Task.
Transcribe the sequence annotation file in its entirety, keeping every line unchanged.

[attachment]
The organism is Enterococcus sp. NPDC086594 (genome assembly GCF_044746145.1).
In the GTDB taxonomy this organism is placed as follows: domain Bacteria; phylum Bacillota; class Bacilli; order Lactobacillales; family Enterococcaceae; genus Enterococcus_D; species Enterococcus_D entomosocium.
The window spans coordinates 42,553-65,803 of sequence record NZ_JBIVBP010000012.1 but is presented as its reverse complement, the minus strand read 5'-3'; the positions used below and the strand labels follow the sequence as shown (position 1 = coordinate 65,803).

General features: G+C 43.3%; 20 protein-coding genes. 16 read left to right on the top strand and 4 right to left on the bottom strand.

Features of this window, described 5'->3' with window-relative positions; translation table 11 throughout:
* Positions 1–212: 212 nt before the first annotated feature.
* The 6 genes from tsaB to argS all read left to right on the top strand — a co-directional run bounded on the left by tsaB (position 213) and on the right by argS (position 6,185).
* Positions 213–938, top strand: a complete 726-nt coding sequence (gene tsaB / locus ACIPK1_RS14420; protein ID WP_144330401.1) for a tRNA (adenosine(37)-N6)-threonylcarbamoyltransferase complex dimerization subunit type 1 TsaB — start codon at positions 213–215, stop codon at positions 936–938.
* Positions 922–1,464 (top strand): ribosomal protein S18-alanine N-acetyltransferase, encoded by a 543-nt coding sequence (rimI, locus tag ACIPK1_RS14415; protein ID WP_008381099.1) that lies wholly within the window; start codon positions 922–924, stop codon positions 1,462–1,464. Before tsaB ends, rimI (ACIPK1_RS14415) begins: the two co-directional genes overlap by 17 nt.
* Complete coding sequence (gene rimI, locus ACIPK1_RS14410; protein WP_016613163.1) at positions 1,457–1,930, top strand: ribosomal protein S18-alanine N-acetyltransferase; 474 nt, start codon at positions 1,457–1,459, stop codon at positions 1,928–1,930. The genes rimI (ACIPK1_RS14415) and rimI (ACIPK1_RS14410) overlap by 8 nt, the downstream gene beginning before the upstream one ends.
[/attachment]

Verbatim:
The organism is Enterococcus sp. NPDC086594 (genome assembly GCF_044746145.1).
In the GTDB taxonomy this organism is placed as follows: domain Bacteria; phylum Bacillota; class Bacilli; order Lactobacillales; family Enterococcaceae; genus Enterococcus_D; species Enterococcus_D entomosocium.
The window spans coordinates 42,553-65,803 of sequence record NZ_JBIVBP010000012.1 but is presented as its reverse complement, the minus strand read 5'-3'; the positions used below and the strand labels follow the sequence as shown (position 1 = coordinate 65,803).

General features: G+C 43.3%; 20 protein-coding genes. 16 read left to right on the top strand and 4 right to left on the bottom strand.

Features of this window, described 5'->3' with window-relative positions; translation table 11 throughout:
* Positions 1–212: 212 nt before the first annotated feature.
* The 6 genes from tsaB to argS all read left to right on the top strand — a co-directional run bounded on the left by tsaB (position 213) and on the right by argS (position 6,185).
* Positions 213–938, top strand: a complete 726-nt coding sequence (gene tsaB / locus ACIPK1_RS14420; protein ID WP_144330401.1) for a tRNA (adenosine(37)-N6)-threonylcarbamoyltransferase complex dimerization subunit type 1 TsaB — start codon at positions 213–215, stop codon at positions 936–938.
* Positions 922–1,464 (top strand): ribosomal protein S18-alanine N-acetyltransferase, encoded by a 543-nt coding sequence (rimI, locus tag ACIPK1_RS14415; protein ID WP_008381099.1) that lies wholly within the window; start codon positions 922–924, stop codon positions 1,462–1,464. Before tsaB ends, rimI (ACIPK1_RS14415) begins: the two co-directional genes overlap by 17 nt.
* Complete coding sequence (gene rimI, locus ACIPK1_RS14410; protein WP_016613163.1) at positions 1,457–1,930, top strand: ribosomal protein S18-alanine N-acetyltransferase; 474 nt, start codon at positions 1,457–1,459, stop codon at positions 1,928–1,930. The genes rimI (ACIPK1_RS14415) and rimI (ACIPK1_RS14410) overlap by 8 nt, the downstream gene beginning before the upstream one ends.